The hardest part of an emergency policy response is the beginning, a time when urgency is high. In this context, the incentives are all focused on “solutions” – often without the kind of scrutiny or diligence on which we rely to protect us from unanticipated harms. Ultimately, building and maintaining tech is the easy part. The hard part is democratic governance.
To try to organize these governance issues somewhat, we propose the use of a five-step policy framework that borrows from a commonly used technology management approach: the product life-cycle.
1. Technology proposal and due diligence
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Due diligence requires a good look at if, and when, a proposed technology was used in the past. What was the outcome historically? This is also the time to consider key technical requirements. With COVID Alert, the primary technical requirement was privacy. But privacy superseded efficacy and became a goal unto itself, detached from what should have been the goal: the public health impact.
Using open source code, which can be another technical requirement, and which was done with COVID Alert, can support increased external oversight. That is helpful in building trust and leveraging outside community supports for ongoing development and maintenance. In the COVID Alert case, however, there was no openness or transparency around the provincial parts of the process and related systems. An open source approach has to be broad and wide, and must apply to governance as well, to be fully effective.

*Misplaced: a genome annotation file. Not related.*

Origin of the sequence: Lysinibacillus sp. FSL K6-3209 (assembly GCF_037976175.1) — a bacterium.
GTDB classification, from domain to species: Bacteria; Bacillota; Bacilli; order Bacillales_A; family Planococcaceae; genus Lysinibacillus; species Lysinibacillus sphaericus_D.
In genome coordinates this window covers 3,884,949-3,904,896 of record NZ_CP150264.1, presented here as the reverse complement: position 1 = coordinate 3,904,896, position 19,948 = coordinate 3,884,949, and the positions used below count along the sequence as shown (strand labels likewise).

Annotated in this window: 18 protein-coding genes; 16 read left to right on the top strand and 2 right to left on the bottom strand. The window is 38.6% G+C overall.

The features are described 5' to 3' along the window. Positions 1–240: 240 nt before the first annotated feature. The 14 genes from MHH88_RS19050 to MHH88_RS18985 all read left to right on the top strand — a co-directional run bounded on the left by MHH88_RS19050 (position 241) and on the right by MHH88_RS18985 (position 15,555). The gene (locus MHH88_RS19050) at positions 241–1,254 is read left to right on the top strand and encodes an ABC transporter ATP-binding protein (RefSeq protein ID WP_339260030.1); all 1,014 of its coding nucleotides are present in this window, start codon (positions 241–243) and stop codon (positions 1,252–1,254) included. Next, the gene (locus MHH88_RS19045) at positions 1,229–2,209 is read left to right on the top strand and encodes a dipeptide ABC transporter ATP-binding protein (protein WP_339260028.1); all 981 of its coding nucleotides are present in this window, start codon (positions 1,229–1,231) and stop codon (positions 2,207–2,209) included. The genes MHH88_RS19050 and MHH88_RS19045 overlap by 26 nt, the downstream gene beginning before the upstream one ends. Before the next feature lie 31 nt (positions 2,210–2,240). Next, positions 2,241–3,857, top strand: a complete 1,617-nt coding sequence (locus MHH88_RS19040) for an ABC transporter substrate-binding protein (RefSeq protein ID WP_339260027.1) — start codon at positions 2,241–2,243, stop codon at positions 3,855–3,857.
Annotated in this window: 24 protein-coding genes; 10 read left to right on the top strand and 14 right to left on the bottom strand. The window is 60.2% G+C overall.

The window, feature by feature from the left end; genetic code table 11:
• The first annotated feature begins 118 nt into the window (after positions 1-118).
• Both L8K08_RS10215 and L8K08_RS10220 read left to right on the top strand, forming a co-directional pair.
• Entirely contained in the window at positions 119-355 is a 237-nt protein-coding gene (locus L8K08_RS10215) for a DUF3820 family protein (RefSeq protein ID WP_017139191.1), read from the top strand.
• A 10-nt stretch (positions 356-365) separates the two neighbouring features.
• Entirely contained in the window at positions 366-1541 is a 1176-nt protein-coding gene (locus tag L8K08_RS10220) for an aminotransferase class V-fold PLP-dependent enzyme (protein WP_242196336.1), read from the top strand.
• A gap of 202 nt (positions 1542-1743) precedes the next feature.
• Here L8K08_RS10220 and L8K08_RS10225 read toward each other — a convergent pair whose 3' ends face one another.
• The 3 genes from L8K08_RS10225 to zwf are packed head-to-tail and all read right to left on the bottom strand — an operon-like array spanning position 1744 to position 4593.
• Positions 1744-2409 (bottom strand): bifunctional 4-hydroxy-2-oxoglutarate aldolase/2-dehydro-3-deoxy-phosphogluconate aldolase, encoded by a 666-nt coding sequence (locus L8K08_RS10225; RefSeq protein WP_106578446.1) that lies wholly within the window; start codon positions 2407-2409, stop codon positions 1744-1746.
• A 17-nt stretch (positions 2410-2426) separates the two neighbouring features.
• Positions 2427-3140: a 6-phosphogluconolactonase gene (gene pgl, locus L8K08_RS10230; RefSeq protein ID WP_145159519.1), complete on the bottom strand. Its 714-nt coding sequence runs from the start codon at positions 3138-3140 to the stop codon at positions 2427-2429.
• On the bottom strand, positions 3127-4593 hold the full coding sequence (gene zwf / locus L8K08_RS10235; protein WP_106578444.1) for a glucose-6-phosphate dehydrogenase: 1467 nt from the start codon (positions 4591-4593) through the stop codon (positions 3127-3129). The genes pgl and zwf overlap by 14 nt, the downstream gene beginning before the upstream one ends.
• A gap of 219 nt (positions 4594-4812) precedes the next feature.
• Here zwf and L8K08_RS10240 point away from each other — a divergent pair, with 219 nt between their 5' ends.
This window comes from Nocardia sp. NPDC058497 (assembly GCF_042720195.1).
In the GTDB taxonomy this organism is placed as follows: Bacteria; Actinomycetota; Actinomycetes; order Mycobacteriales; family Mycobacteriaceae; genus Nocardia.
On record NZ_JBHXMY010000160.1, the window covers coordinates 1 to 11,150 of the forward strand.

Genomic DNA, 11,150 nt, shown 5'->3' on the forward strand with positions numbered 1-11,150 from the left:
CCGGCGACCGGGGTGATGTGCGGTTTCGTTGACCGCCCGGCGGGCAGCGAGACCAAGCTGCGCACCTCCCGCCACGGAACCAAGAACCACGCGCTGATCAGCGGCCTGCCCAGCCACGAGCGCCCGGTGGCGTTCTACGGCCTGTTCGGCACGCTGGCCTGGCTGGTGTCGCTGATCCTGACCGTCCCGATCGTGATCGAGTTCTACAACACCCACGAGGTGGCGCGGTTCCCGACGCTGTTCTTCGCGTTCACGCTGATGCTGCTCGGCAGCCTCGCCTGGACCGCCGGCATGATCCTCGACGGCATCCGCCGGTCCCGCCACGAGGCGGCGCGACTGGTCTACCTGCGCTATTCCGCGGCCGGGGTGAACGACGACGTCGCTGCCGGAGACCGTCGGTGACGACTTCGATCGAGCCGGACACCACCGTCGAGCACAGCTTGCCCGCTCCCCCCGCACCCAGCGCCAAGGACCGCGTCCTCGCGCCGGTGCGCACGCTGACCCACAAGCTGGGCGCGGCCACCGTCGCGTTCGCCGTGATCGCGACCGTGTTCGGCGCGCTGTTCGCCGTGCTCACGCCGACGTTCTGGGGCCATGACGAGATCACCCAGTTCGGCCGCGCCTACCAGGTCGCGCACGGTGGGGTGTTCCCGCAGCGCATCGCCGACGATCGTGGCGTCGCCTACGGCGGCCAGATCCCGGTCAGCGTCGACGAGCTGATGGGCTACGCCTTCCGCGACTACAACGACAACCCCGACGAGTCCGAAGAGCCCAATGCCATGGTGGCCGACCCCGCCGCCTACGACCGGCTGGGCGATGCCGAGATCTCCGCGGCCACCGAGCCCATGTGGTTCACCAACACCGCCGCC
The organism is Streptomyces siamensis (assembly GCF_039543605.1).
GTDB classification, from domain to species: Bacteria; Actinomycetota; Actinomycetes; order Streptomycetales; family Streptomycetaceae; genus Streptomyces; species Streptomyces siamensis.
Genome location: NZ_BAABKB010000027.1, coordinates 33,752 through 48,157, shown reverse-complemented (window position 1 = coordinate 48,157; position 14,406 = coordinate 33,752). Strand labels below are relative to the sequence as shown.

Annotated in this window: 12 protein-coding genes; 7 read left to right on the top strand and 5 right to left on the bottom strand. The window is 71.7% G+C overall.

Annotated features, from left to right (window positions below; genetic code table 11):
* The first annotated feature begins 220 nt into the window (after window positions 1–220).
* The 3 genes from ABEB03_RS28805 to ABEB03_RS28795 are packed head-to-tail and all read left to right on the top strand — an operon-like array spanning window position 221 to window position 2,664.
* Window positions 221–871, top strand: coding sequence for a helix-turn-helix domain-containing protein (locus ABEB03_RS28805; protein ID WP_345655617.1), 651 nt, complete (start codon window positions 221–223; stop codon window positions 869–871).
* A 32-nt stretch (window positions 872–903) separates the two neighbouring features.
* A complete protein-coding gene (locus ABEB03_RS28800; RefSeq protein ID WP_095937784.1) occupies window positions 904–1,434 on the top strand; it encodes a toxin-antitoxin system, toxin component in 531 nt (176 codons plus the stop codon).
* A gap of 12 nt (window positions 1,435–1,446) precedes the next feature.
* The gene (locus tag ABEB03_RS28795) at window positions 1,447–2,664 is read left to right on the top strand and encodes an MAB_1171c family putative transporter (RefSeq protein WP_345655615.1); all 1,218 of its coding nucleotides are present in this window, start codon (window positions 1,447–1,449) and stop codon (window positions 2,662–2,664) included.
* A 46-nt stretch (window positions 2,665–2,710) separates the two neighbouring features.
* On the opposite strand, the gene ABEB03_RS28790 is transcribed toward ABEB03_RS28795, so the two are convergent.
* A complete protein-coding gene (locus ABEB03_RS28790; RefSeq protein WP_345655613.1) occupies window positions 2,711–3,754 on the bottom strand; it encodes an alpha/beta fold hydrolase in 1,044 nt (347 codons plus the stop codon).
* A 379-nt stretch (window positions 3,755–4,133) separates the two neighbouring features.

Usually by the time a public technology idea has advanced to the point of a “go/no-go” decision, both the government and the vendor – if the tech is externally sourced – have invested significant amounts of time and are contending with path dependency. Both parties have an incentive to say “go,” regardless of whether that’s what’s best for the public. It’s important to have diverse stakeholders engaged at this stage of the work – stakeholders with the procedural space and cultural support to say “no-go,” even if that means doing nothing. Doing nothing is better than investing heavily in an ineffective technology.
Defined benchmarks for what success and failure look like, as well as an established plan for maintenance and decommissioning, should be policy requirements for a “go” decision. Similarly, when governments launch public technologies, they should have to explain the degree of their own authority that they’re going to exert to enforce use of the tech. A positive feature of the COVID Alert app that was a condition for “go” was that its use was voluntary. This minimized threats of over-enforcement and coercive surveillance. By contrast, ArriveCAN, which is still in use, is a mandatory border control mobile and web app that warrants more attention.